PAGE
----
Licensing Mr. E.G. Pine, of the "Greyhound," Hadlow, was granted occasional licences for a flower show in the Vicarage grounds on August 2nd, and for a cricket match on Hadlow common on August 28th.


Kent & Sussex Courier, Friday 15 May 1931.


A happy gathering met at the "Greyhound Hall" on Wednesday evening to celebrate the 21st birthday of Miss Vera Tully, only daughter of Mr. and Mrs. F. J. Tully, the popular proprietor and proprietress of the "Greyhound Hotel." Although not long resident in Hadlow, both the parents and daughter, by their courtesy, have established themselves as popular favourites in the old-established hostelry, where a former proprietor, the late Mr. Edward Gooding Pine, held the license for 44 years.

About 50 guests, mostly about Miss Tally's age, were invited to celebrate the occasion, augmented by personal friends and relatives from Tunbridge Wells, Tonbridge, Snodland and London, and the local business firms. Refreshments were provided by the host and hostess, and a carnival dance with novelties added to the enjoyment of the happy gathering, the music being provided by the 20th Century Band, under the conductorship of Mr. Gilbert; the duties of M.C. being efficiently carried out by Mr. Wells. Miss Tully was the recipient of many beautiful and valuable presents.


Sevenoaks Chronicle and Kentish Advertiser, Friday 11 March 1938.

Hadlow Inn to be demolished. Surprise for local residents.

Bolted doors and a notice saying "closed" greeting customers of the "Greyhound Inn," Hadlow, when they went for the usual drink on Wednesday evening.

They were dumbfounded to find that the "Greyhound," whose hospitable doors greeted the travellers during the last two centuries or more, were closed forever. No suspicion that the inn was to be shut was in the minds of Hadlow residents, and there was much speculation as to what had occurred.

Actually the inn, which stands on the bend by the square, has been compulsorily acquired by the Kent County Council for road widening purposes, and on Tuesday at the adjourned licensing sessions at Tonbridge the licence of the inn was transferred to premises at High Brooms.

At one time the "Greyhound" was a posting inn, and it was here that Tom Sayers, the famous pugilist, trained for his Herculean bare fisted encounters.

A possible explanation.

The inn appears to have been associated with coursing for many years, and it is possible that it's name arose from the connection with the greyhound. Before the war the Royden Hall Harriers had the inn as their headquarters, and the pack appears to have been of very great antiquity.

An interesting relic of bygone days in this picturesque oak-beamed inn is a fine specimen of a "tax clock." In the 1870's a tax was imposed on all watches and clocks and as a result clockmakers evolved a special kind of timepiece known as a "tax clock." These had enormous faces some as big as 5 feet across - and were placed in buildings much frequented by the public, such as the village inn, where the public by passing into its doors, or better still by buying a drink, could easily find out the time. The tax was repealed after one year, and therefore those clocks are by no means common. The "Greyhound" clock measures 3 feet across the face and has a large trunk to accommodate it's necessarily cumbersome pendulum.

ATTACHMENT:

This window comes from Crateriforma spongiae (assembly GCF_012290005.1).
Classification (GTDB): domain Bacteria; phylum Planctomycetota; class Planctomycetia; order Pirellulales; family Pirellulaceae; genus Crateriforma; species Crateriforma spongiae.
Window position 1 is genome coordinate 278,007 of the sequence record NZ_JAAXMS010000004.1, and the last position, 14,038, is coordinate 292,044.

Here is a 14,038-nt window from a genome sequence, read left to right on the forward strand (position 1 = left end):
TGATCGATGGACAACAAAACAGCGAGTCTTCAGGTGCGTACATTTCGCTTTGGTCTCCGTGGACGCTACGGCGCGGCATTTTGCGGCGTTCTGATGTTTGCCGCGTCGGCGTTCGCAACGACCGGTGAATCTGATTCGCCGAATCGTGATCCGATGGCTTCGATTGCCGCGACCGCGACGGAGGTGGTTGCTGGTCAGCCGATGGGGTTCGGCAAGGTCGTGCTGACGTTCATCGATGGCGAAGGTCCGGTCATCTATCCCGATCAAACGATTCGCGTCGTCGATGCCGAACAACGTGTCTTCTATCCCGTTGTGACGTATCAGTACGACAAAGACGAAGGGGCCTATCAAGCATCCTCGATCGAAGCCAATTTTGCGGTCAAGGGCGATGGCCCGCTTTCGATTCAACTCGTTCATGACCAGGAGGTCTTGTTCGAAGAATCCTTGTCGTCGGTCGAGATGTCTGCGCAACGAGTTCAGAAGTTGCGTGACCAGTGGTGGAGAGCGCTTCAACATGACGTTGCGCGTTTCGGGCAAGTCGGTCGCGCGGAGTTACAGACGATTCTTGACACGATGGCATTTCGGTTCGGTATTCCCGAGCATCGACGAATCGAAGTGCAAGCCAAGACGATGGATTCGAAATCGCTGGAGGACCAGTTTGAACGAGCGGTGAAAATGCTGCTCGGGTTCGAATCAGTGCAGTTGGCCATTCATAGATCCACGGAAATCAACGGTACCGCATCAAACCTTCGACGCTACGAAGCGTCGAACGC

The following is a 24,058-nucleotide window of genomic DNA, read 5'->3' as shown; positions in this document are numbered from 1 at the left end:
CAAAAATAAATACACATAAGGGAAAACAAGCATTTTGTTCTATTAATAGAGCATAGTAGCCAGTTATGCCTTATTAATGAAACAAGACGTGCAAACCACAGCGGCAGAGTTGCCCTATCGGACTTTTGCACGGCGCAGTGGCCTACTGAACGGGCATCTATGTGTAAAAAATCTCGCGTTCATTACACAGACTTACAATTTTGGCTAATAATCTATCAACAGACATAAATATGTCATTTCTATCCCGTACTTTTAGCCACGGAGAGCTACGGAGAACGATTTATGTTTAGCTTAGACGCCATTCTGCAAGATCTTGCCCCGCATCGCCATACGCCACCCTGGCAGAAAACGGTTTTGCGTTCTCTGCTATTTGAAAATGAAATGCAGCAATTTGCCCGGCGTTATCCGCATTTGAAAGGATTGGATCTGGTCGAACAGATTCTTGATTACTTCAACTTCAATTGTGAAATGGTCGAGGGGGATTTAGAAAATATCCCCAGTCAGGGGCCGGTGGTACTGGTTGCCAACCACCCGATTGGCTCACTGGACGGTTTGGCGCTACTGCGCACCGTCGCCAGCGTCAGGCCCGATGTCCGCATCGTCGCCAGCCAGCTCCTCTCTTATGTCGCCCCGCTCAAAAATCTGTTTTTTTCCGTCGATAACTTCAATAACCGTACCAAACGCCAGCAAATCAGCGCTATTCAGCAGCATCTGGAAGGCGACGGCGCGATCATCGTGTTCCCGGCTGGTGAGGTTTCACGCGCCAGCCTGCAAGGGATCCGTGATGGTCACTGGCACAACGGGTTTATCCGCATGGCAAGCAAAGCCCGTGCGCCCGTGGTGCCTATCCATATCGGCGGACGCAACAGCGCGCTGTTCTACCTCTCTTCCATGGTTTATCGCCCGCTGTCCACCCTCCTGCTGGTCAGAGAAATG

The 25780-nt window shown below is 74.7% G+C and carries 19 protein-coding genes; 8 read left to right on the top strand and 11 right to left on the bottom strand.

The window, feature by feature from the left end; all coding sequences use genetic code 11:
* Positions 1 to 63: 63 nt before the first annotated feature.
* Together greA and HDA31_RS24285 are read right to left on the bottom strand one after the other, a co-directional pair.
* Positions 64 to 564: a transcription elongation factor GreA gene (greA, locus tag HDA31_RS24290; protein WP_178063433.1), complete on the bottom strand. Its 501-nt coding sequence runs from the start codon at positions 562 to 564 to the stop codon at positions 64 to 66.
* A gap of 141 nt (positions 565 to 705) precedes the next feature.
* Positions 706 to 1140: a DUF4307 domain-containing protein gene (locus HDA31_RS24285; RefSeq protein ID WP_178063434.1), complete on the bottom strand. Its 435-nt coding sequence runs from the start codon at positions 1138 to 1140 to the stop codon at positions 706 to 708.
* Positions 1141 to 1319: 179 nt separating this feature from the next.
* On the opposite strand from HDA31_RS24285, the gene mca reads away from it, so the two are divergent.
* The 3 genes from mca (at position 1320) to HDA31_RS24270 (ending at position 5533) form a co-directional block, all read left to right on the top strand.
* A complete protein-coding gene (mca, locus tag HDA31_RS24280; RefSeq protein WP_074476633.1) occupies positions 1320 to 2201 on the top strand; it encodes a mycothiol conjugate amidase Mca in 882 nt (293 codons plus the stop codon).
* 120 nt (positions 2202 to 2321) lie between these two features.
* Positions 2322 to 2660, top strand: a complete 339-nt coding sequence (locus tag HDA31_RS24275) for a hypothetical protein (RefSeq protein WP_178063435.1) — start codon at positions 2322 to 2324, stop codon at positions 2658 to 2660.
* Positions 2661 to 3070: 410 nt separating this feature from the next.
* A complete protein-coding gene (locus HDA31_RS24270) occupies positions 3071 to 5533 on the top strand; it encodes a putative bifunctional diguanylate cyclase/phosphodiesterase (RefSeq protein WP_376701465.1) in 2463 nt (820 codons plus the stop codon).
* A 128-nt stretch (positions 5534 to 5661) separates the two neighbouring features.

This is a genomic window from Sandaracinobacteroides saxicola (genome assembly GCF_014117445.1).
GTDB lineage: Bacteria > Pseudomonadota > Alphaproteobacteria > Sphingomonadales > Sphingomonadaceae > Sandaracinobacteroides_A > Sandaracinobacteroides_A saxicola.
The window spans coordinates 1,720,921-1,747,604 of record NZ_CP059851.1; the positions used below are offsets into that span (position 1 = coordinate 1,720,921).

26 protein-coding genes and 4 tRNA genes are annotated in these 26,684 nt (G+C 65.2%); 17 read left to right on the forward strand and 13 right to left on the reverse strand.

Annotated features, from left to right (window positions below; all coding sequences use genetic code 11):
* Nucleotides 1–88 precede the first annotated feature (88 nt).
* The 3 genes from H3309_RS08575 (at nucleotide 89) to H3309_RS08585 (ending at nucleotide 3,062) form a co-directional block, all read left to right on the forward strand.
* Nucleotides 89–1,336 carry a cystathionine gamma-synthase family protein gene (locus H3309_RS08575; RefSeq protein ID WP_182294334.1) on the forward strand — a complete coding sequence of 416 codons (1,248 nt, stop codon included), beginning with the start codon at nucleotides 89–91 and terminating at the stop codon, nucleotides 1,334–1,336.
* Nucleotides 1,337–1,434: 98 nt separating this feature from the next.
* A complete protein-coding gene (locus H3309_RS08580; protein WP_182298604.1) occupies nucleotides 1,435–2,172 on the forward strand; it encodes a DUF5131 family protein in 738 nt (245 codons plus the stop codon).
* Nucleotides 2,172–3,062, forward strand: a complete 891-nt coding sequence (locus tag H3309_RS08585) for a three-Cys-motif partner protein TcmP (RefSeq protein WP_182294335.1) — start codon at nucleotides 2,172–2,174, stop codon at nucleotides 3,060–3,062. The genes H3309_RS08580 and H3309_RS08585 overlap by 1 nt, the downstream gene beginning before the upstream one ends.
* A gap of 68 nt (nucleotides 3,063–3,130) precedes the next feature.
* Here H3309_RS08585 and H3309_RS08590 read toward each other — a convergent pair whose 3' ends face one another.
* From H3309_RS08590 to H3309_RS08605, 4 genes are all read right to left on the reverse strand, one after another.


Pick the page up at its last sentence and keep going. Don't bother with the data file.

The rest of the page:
Another point of interest in that there are still in existence a number of money tokens stamped with a greyhound which were issued from the inn during the time of the Peninsular War (1807-14) in lieu of money, which then became very scarce.

Greyhound Token

The demolition of this fine old inn is but part of the scheme for the widening of Hadlow's High Street, and it is possible that other buildings of character in this village may suffer a similar fate.



THIOMPSON Thomas 1738

BATEMAN John circa 1814

PALMER John 1828-41+ (age 60 in 1841Census) Pigot's Directory 1828-29Pigot's Directory 1832-34

PALMER George 1851+ (also carpenter age 43 in 1851Census)

PALMAR Thomas 1858-61+ (age 46 in 1861Census)

BENNETT James 1862+

HARMER Henry 1871-Mar/72+ (age 31 in 1871Census)

PINE Edward Gooding 1874-1918 (widower age 57 in 1891Census) Kent and Sussex CourierKelly's 1903

WHITE Frederick Charles 1922+

CLINTON Frank W 1930+

TULLY F J 1931+

OLDMAN Ernest Frederick 1938+


Pigot's Directory 1828-29From the Pigot's Directory 1828-29

Pigot's Directory 1832-34From the Pigot's Directory 1832-33-34

Kelly's 1903From the Kelly's Directory 1903

Kent and Sussex CourierKent and Sussex Courier



If anyone should have any further information, or indeed any pictures or photographs of the above licensed premises, please email:-